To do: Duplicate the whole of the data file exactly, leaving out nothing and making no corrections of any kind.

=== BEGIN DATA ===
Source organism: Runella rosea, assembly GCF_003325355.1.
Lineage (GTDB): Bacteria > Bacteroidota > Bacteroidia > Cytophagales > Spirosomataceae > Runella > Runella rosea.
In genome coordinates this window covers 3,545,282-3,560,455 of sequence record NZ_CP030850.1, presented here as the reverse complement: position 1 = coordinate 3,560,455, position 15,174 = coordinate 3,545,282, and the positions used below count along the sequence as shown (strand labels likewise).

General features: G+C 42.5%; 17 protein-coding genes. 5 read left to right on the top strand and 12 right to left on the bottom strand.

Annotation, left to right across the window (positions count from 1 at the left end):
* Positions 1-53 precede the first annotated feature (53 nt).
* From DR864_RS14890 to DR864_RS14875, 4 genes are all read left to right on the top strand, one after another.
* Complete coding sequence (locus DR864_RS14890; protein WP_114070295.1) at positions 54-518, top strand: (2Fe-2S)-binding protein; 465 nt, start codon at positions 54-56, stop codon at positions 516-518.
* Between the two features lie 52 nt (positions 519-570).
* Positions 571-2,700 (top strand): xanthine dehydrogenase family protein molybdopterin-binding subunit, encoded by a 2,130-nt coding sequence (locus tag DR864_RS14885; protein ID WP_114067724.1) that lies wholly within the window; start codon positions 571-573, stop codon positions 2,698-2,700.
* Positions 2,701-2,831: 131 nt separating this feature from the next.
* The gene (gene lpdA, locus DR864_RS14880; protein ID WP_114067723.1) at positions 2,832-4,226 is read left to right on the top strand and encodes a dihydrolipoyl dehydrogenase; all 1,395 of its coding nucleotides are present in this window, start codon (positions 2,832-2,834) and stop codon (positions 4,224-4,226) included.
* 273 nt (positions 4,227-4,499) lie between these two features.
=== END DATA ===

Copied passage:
Source organism: Runella rosea, assembly GCF_003325355.1.
Lineage (GTDB): Bacteria > Bacteroidota > Bacteroidia > Cytophagales > Spirosomataceae > Runella > Runella rosea.
In genome coordinates this window covers 3,545,282-3,560,455 of sequence record NZ_CP030850.1, presented here as the reverse complement: position 1 = coordinate 3,560,455, position 15,174 = coordinate 3,545,282, and the positions used below count along the sequence as shown (strand labels likewise).

General features: G+C 42.5%; 17 protein-coding genes. 5 read left to right on the top strand and 12 right to left on the bottom strand.

Annotation, left to right across the window (positions count from 1 at the left end):
* Positions 1-53 precede the first annotated feature (53 nt).
* From DR864_RS14890 to DR864_RS14875, 4 genes are all read left to right on the top strand, one after another.
* Complete coding sequence (locus DR864_RS14890; protein WP_114070295.1) at positions 54-518, top strand: (2Fe-2S)-binding protein; 465 nt, start codon at positions 54-56, stop codon at positions 516-518.
* Between the two features lie 52 nt (positions 519-570).
* Positions 571-2,700 (top strand): xanthine dehydrogenase family protein molybdopterin-binding subunit, encoded by a 2,130-nt coding sequence (locus tag DR864_RS14885; protein ID WP_114067724.1) that lies wholly within the window; start codon positions 571-573, stop codon positions 2,698-2,700.
* Positions 2,701-2,831: 131 nt separating this feature from the next.
* The gene (gene lpdA, locus DR864_RS14880; protein ID WP_114067723.1) at positions 2,832-4,226 is read left to right on the top strand and encodes a dihydrolipoyl dehydrogenase; all 1,395 of its coding nucleotides are present in this window, start codon (positions 2,832-2,834) and stop codon (positions 4,224-4,226) included.
* 273 nt (positions 4,227-4,499) lie between these two features.